Beginning in the early 1980s, Japanese and, later, German companies set up factories in the United States; by 1999, these were capable of producing about 3 million vehicles per year. That year, 8.7 million vehicles were sold in the Untied States. Since then, domestic production by U.S. companies has continued to decline, so that they now produce somewhat more than half of all light motor vehicles sold in America (and many of their vehicles contain a significant percentage of foreign parts as determined by dollar value). In 2007, over $440 billion worth of motor vehicles and parts were produced in the United States by U.S. and foreign companies employing more than 902,000 workers. The credit crisis that began in 2008 and the associated recession resulted in significant losses for most automobile manufacturers. The U.S. industry was especially hard hit, losing sales as well from late 2007 to mid-2008 as customers sought more energy-efficient cars as gasoline prices skyrocketed, and in late 2008 U.S. automotive companies sought government financial aid. Subsequently, the government forced Chrysler and General Motors to declare bankruptcy (2009) and reorganize in an attempt to create viable companies. The U.S. and Canadian governments, Italy's Fiat (which purchased a majority stake in Chrysler), and the United Auto Workers owned much of the new companies. By 2013 and 2015 the U.S. and Canadians government respectively had sold all of their shares in General Motors, and the UAW has reduced its ownership share. In 2014, Fiat purchased all of Chrysler and incorporated in the Netherlands as Fiat Chrysler Automobiles NV.

Complaints about auto pollution, traffic congestion, and auto safety led to the passage of government regulations beginning in the 1970s, forcing auto manufacturers to improve fuel efficiency and safety. Auto companies are now experimenting with cars powered by such alternative energy sources as natural gas, electricity, hydrogen fuel cells, and solar power.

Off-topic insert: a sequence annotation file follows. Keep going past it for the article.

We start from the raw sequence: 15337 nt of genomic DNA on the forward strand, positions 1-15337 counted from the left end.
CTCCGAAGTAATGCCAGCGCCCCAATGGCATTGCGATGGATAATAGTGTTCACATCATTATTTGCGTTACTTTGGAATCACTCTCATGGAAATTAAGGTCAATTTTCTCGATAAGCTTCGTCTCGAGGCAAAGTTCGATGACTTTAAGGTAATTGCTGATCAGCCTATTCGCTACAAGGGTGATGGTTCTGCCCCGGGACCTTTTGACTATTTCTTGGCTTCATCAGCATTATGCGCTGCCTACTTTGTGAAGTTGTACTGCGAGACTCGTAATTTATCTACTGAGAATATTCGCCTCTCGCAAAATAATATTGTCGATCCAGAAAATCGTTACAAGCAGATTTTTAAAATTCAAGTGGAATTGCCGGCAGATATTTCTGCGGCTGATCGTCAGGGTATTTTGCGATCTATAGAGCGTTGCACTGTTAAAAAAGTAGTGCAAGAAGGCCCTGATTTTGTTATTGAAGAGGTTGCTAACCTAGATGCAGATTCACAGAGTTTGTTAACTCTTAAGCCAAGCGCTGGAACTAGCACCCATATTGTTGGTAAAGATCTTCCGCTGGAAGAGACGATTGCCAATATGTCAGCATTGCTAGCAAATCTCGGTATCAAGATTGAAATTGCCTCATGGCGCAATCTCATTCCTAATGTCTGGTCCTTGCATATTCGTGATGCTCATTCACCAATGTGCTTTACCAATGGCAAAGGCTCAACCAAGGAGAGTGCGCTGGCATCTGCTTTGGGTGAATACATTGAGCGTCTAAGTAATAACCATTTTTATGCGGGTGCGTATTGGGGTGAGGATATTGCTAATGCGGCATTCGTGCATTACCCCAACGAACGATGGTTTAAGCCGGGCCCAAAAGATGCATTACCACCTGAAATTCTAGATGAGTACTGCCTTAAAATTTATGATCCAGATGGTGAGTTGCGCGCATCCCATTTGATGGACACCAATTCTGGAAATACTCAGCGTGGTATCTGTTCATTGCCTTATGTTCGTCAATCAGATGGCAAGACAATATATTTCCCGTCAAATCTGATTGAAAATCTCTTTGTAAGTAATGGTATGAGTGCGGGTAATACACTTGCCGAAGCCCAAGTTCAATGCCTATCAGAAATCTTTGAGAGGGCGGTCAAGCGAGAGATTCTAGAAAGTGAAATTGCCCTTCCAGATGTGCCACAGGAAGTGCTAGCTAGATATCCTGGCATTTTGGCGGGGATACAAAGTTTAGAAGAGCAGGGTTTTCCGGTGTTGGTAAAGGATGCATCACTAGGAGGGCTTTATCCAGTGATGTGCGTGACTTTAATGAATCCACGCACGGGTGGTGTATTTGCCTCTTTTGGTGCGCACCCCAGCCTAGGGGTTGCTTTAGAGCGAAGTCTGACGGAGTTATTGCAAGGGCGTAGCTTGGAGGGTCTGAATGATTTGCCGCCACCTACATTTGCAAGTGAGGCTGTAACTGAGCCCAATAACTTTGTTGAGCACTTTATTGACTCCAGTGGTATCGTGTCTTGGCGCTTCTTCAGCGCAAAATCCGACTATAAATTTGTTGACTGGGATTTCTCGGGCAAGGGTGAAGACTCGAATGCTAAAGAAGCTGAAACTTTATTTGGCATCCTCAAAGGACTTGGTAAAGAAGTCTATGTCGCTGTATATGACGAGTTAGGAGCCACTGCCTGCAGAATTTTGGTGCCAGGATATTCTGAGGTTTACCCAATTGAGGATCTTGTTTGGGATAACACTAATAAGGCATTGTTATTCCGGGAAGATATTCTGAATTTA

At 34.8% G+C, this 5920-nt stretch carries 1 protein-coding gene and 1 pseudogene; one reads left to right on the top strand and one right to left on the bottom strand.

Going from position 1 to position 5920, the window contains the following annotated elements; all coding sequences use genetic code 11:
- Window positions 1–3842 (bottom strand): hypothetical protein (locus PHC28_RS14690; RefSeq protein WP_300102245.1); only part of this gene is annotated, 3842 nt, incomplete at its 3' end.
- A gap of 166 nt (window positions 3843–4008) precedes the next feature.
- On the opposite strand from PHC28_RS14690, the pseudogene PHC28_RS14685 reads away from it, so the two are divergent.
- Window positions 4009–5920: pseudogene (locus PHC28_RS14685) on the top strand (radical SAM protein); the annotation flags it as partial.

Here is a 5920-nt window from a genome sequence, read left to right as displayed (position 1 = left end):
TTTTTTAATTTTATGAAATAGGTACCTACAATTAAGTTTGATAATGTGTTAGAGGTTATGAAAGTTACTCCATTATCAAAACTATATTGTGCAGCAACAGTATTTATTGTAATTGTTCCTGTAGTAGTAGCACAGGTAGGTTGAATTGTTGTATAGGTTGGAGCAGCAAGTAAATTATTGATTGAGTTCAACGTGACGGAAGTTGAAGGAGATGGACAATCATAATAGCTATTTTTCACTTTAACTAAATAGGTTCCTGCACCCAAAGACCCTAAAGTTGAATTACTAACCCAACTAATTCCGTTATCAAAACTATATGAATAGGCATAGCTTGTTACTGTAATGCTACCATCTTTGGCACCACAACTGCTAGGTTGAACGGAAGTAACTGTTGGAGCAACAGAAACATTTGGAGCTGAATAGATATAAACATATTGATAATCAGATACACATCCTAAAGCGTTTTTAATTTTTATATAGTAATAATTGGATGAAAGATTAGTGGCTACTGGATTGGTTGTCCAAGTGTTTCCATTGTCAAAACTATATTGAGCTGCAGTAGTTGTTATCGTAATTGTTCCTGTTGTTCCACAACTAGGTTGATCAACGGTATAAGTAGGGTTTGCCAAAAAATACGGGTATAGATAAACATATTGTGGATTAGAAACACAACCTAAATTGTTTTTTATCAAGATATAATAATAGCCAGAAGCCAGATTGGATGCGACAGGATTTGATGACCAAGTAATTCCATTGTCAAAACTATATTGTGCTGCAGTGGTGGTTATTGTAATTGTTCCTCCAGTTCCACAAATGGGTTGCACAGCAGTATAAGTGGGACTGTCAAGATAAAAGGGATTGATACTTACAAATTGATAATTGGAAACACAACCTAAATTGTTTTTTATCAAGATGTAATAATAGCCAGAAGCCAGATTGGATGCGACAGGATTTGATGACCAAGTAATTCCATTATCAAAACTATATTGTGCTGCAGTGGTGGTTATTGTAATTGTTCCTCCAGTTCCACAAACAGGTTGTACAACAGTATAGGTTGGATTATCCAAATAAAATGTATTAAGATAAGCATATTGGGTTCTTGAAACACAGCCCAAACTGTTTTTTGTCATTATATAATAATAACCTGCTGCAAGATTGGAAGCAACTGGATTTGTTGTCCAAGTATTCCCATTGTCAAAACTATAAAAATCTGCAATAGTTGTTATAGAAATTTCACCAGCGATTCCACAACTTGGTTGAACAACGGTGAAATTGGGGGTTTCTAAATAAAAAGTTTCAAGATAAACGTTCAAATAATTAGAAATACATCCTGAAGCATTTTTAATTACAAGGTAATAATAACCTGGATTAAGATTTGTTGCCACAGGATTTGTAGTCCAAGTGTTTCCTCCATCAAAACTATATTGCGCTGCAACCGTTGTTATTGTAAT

Bibliography

See R. Sobel, The Car Wars (1984); J. Fink, The Automobile Age (1988); J. A. C. Conybeare, Merging Traffic: The Consolidation of the International Automobile Industry (2004); B. Vlasic, Once Upon a Car: The Fall and Resurrection of America's Big Three Automakers (2011).

References in periodicals archive ?
Second, the automobile industry gathered together an industrial work-force of incredible social and cultural diversity in the first half of the 20th century.
Morris outlines well the broad forces reshaping the Latin American automobile industry. The authors emphasize the common origins of this process in the debt crisis of the 1980s and the resulting decline in domestic vehicle sales, intensified competition in the global automobile industry, and transnational automobile companies' shift to export manufacturing and their search for increased flexibility in the organization of production.
The best parts of Eastman's book are the final four chapters, in which he discusses the reaction of the automobile industry to the mounting evidence that automobile design was a significant contributor to the safety problem.
According to the report, the automobile industry in Vietnam is still underdeveloped in manufacturing and assembly compared to other Asean countries, but the accumulation of industrial land for the industry is increasing.
'It (automobile industry) is essentially marred by a lack of competition.
Also, the source disclosed the value of yearly sales of the automobile industry would experience a major fall of Rs100.80 billion.
The Union of automobile industry enterprises of Kazakhstan also indicated that Kazakh administrative police has registered 501 652 vehicles in the reporting period.
GAC Motor, a subsidiary of GAC Group, has launched a range of new cars at the 2017 Shanghai International Automobile Industry Exhibition.
Addressing the gathering Toichi Ishiyama, President and CEO Honda Atlas Cars (Pakistan) Limited talked about the legacy of Honda and its contribution in the automobile industry.
A worldwide leader in anti-corrosion protection of metallic parts based on zinc flake chemical compounds in aqueous phase, the NOFMetal Coatings Group is a partner of choice in the automobile industry, the company reported.
MINISTER of heavy industries and public enterprises Praful Patel will take a delegation of the automobile industry to Prime Minister Manmohan Singh and Union finance minister P.

Full browser ?